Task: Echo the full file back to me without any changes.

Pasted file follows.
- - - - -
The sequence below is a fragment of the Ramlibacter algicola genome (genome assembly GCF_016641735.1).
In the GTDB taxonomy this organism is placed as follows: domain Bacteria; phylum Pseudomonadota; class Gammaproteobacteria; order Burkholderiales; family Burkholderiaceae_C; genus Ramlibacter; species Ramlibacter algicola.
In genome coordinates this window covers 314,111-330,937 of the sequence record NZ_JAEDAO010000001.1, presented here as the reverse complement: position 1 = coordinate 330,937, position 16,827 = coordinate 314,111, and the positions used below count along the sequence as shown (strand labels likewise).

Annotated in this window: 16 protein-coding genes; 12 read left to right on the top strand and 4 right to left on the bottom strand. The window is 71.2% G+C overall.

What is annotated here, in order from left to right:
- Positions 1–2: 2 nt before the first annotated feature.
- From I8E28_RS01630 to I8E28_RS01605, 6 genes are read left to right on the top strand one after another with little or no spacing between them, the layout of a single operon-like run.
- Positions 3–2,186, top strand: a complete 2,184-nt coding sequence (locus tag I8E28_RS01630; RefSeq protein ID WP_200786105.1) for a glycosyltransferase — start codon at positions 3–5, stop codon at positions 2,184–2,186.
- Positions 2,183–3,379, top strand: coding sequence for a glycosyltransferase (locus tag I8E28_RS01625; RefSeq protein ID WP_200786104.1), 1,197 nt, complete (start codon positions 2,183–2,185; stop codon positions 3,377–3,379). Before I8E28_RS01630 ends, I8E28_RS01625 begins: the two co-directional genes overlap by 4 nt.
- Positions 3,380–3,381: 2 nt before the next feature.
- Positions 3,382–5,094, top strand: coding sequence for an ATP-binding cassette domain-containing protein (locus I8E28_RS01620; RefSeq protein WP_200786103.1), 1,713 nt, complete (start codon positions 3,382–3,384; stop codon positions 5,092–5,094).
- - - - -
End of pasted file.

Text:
The sequence below is a fragment of the Ramlibacter algicola genome (genome assembly GCF_016641735.1).
In the GTDB taxonomy this organism is placed as follows: domain Bacteria; phylum Pseudomonadota; class Gammaproteobacteria; order Burkholderiales; family Burkholderiaceae_C; genus Ramlibacter; species Ramlibacter algicola.
In genome coordinates this window covers 314,111-330,937 of the sequence record NZ_JAEDAO010000001.1, presented here as the reverse complement: position 1 = coordinate 330,937, position 16,827 = coordinate 314,111, and the positions used below count along the sequence as shown (strand labels likewise).

Annotated in this window: 16 protein-coding genes; 12 read left to right on the top strand and 4 right to left on the bottom strand. The window is 71.2% G+C overall.

What is annotated here, in order from left to right:
- Positions 1–2: 2 nt before the first annotated feature.
- From I8E28_RS01630 to I8E28_RS01605, 6 genes are read left to right on the top strand one after another with little or no spacing between them, the layout of a single operon-like run.
- Positions 3–2,186, top strand: a complete 2,184-nt coding sequence (locus tag I8E28_RS01630; RefSeq protein ID WP_200786105.1) for a glycosyltransferase — start codon at positions 3–5, stop codon at positions 2,184–2,186.
- Positions 2,183–3,379, top strand: coding sequence for a glycosyltransferase (locus tag I8E28_RS01625; RefSeq protein ID WP_200786104.1), 1,197 nt, complete (start codon positions 2,183–2,185; stop codon positions 3,377–3,379). Before I8E28_RS01630 ends, I8E28_RS01625 begins: the two co-directional genes overlap by 4 nt.
- Positions 3,380–3,381: 2 nt before the next feature.
- Positions 3,382–5,094, top strand: coding sequence for an ATP-binding cassette domain-containing protein (locus I8E28_RS01620; RefSeq protein WP_200786103.1), 1,713 nt, complete (start codon positions 3,382–3,384; stop codon positions 5,092–5,094).